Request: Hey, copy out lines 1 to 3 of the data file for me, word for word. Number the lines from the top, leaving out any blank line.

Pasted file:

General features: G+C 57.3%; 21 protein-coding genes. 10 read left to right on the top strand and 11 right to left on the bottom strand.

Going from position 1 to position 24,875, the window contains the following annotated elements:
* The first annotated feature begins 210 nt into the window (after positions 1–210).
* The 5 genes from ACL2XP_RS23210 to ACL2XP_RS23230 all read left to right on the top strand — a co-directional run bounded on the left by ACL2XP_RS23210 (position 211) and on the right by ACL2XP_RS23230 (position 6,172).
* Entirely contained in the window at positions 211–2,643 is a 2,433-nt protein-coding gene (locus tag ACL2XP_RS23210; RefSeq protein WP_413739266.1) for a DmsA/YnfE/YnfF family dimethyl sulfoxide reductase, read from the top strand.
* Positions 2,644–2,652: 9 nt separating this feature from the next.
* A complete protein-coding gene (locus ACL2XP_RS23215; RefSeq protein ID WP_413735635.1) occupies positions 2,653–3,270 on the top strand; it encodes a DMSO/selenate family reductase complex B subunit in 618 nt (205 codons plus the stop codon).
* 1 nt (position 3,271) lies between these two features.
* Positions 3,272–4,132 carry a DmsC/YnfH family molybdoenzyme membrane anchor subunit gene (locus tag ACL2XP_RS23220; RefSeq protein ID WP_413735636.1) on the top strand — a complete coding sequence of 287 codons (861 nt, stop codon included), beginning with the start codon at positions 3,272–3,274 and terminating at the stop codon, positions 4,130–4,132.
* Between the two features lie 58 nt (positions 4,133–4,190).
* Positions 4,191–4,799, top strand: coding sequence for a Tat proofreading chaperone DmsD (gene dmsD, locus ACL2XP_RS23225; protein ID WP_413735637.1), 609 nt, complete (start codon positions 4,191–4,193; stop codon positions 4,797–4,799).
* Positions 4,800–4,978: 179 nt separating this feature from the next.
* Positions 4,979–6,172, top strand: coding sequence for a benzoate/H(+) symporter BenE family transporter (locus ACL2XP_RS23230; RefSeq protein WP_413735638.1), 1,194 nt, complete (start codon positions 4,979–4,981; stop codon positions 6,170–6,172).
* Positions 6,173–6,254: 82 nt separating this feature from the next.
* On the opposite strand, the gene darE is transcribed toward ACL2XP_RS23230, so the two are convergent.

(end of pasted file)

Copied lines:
General features: G+C 57.3%; 21 protein-coding genes. 10 read left to right on the top strand and 11 right to left on the bottom strand.

Going from position 1 to position 24,875, the window contains the following annotated elements:
* The first annotated feature begins 210 nt into the window (after positions 1–210).